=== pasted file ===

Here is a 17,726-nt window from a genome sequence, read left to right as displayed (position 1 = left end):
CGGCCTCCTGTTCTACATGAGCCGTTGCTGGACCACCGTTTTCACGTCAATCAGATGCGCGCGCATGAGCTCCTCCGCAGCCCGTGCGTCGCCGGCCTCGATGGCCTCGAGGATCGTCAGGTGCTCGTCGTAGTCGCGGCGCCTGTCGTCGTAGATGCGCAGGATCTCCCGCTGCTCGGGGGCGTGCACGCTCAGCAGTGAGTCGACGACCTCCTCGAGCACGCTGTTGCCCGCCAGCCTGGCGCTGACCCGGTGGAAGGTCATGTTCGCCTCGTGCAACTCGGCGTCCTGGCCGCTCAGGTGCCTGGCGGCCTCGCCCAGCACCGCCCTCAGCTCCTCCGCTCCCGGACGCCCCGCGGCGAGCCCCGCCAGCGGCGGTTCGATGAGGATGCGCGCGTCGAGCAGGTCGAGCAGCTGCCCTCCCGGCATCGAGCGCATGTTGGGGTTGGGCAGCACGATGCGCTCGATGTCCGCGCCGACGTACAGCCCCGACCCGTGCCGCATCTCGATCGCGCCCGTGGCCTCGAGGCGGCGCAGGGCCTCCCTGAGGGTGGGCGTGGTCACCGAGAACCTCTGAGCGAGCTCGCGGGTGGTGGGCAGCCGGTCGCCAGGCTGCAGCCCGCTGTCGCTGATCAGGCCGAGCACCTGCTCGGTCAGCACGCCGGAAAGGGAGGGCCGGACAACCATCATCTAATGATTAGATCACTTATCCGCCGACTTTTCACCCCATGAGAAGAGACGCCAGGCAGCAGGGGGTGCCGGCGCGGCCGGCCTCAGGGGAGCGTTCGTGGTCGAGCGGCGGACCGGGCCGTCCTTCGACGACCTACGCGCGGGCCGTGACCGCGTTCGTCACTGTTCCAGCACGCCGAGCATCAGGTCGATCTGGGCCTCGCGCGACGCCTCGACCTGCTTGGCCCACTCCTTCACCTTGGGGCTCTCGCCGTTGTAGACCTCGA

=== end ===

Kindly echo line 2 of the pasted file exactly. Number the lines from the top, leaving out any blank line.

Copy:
CGGCCTCCTGTTCTACATGAGCCGTTGCTGGACCACCGTTTTCACGTCAATCAGATGCGCGCGCATGAGCTCCTCCGCAGCCCGTGCGTCGCCGGCCTCGATGGCCTCGAGGATCGTCAGGTGCTCGTCGTAGTCGCGGCGCCTGTCGTCGTAGATGCGCAGGATCTCCCGCTGCTCGGGGGCGTGCACGCTCAGCAGTGAGTCGACGACCTCCTCGAGCACGCTGTTGCCCGCCAGCCTGGCGCTGACCCGGTGGAAGGTCATGTTCGCCTCGTGCAACTCGGCGTCCTGGCCGCTCAGGTGCCTGGCGGCCTCGCCCAGCACCGCCCTCAGCTCCTCCGCTCCCGGACGCCCCGCGGCGAGCCCCGCCAGCGGCGGTTCGATGAGGATGCGCGCGTCGAGCAGGTCGAGCAGCTGCCCTCCCGGCATCGAGCGCATGTTGGGGTTGGGCAGCACGATGCGCTCGATGTCCGCGCCGACGTACAGCCCCGACCCGTGCCGCATCTCGATCGCGCCCGTGGCCTCGAGGCGGCGCAGGGCCTCCCTGAGGGTGGGCGTGGTCACCGAGAACCTCTGAGCGAGCTCGCGGGTGGTGGGCAGCCGGTCGCCAGGCTGCAGCCCGCTGTCGCTGATCAGGCCGAGCACCTGCTCGGTCAGCACGCCGGAAAGGGAGGGCCGGACAACCATCATCTAATGATTAGATCACTTATCCGCCGACTTTTCACCCCATGAGAAGAGACGCCAGGCAGCAGGGGGTGCCGGCGCGGCCGGCCTCAGGGGAGCGTTCGTGGTCGAGCGGCGGACCGGGCCGTCCTTCGACGACCTACGCGCGGGCCGTGACCGCGTTCGTCACTGTTCCAGCACGCCGAGCATCAGGTCGATCTGGGCCTCGCGCGACGCCTCGACCTGCTTGGCCCACTCCTTCACCTTGGGGCTCTCGCCGTTGTAGACCTCGA